The process of becoming a part of a globalized world has made India as a nation worry about what makes it culturally unique. Since the beginning of its relationship with Britain folk artists in particular have been directly connected to cultural preservation efforts in India. The impetus to preserve this uniqueness usually falls on rural folk cultures, whose traditions change more slowly because they have less access to modernizing influences. The problem with idealizing the static nature of folk art is that it keeps the artists from improving their lives, at the risk of abandoning their work to seek out other economic opportunities. Through the historical example of the folk painters of West Bengal, called patuas, this paper aims to show how the preservation of folk art depends on striking a balance between adapting to remain relevant and therefore economically viable to a given culture, and preserving a connection to its historical roots. By explaining how patua painting, also called patachitra, has navigated the cultural shifts of the last two centuries and survived, I hope to demonstrate the complicated relationship India has with its own artistic history, and how folk artists can continue to make their livelihood off of their traditional craft. Patachitra, in its many forms, proves that the best hope for folk art is preservation through adaptation. !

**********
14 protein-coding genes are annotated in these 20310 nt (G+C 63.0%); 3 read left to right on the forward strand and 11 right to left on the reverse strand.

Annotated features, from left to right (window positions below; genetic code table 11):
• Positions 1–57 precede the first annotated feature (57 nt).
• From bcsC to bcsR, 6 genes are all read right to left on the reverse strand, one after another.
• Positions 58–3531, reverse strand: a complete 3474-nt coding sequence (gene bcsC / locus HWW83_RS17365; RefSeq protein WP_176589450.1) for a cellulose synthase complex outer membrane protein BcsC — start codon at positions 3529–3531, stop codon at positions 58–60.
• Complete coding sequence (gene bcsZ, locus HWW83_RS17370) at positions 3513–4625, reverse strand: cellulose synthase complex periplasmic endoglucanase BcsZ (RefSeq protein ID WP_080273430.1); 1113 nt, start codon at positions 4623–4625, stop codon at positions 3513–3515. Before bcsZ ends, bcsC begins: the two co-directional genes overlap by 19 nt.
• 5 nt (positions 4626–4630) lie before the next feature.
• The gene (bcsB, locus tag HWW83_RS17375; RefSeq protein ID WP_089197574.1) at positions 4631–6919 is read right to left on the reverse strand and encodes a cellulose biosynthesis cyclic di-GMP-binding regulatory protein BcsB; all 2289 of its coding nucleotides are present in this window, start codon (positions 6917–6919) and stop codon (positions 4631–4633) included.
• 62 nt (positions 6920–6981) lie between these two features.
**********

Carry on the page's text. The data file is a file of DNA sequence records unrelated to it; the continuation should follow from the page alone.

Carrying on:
Art and Design | History of Art, Architecture, and Archaeology | Social and Cultural Anthropology
Jefferson, Pilar, "The Art of Survival: Bengali Pats, Patuas and the Evolution of Folk Art in India" (2014). Independent Study Project (ISP) Collection. 1815.